Many con­sumers asso­ciate red with Coca-Cola and blue with Pep­si. Any­one who vis­its Pepsi’s web­site would find it odd if it were steeped in the col­or green. Or yel­low. Or orange. In fact, any col­or except blue! Through its adver­tis­ing over decades, Pep­si has led us to asso­ciate the brand with blue, even if that col­or may not have any­thing to do with the prod­uct they sell. That is how Pep­si has brand­ed and pre­sent­ed itself, and that is what cus­tomers know and have come to expect from it. There’s a reas­sur­ing sense of famil­iar­i­ty about that col­or scheme. The les­son here is clear. You want to be con­sis­tent in the image you present to the world. That means your web­site, the mar­ket­ing mate­r­i­al, the down­load­able resources, your soft­ware ser­vices, or even prod­uct descrip­tions – all the pages, and all the con­tent that you cre­ate for the con­sump­tion of your audi­ence should have a uni­fy­ing col­or scheme run­ning through it. It should tie in with the col­ors in the logo as well as the brand name. This will serve three main pur­pos­es:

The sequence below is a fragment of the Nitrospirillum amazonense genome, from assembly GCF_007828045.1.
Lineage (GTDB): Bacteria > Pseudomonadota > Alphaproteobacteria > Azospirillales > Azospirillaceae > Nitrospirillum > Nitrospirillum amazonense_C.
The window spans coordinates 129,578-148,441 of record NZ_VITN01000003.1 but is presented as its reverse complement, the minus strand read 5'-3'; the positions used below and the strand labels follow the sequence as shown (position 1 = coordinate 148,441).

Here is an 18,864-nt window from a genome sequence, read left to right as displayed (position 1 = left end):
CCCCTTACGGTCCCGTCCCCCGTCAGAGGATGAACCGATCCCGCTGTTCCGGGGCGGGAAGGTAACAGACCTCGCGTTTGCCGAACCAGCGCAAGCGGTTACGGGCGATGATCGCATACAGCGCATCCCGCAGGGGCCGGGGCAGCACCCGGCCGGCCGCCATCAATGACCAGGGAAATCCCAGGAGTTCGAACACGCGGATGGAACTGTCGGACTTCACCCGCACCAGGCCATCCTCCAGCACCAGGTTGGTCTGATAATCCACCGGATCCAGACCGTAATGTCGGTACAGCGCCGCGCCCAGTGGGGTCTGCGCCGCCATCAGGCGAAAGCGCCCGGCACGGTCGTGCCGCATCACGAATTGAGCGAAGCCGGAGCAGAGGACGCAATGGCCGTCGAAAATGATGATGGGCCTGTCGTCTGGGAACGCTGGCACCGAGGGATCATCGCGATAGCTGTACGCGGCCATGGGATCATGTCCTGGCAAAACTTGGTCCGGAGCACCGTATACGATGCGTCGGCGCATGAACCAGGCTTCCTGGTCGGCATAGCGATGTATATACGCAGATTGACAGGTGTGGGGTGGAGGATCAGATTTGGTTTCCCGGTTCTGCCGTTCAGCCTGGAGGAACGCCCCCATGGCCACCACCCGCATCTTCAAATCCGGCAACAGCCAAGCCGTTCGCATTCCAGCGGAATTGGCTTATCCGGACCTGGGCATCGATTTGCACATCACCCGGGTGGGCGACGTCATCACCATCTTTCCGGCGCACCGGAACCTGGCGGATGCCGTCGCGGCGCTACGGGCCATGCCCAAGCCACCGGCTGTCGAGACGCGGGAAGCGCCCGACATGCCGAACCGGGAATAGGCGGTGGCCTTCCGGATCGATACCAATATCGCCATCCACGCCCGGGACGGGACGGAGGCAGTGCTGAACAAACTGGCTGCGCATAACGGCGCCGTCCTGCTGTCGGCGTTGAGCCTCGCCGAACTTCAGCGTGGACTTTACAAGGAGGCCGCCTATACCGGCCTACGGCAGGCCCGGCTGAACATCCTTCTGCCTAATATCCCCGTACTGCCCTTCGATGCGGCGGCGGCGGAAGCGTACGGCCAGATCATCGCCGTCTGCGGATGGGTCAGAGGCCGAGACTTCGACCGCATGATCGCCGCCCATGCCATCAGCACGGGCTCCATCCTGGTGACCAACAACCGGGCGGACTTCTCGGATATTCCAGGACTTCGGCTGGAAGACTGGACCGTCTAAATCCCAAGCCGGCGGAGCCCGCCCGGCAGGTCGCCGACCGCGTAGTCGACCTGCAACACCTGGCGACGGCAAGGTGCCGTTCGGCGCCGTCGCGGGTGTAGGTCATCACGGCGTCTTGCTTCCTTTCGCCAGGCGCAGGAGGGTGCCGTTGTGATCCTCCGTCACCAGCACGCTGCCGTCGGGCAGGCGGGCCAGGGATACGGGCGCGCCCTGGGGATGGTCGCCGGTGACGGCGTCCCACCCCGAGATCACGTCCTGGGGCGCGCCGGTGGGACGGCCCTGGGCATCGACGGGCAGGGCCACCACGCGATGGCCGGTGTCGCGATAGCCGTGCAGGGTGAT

• It will make your com­pa­ny and brand look pro­fes­sion­al. Neat designs and con­sis­tent col­ors are aes­thet­i­cal­ly pleas­ing.
  • It will deliv­er a con­sis­tent user expe­ri­ence.
  • It will make an impres­sion on vis­i­tors.

Ulti­mate­ly that is what you want, and that is what makes a brand. When there is har­mo­ny in design and col­ors, a company’s pub­lic pres­ence comes togeth­er as a beau­ti­ful whole and that is what con­sumers tend to remem­ber. Yahoo is known for the pur­ple. Now users may not be able to artic­u­late what the brand Yahoo stands for in their eyes, but you can bet the col­or pops up in their mind when they think about it.

5. Keep Job Titles Consistent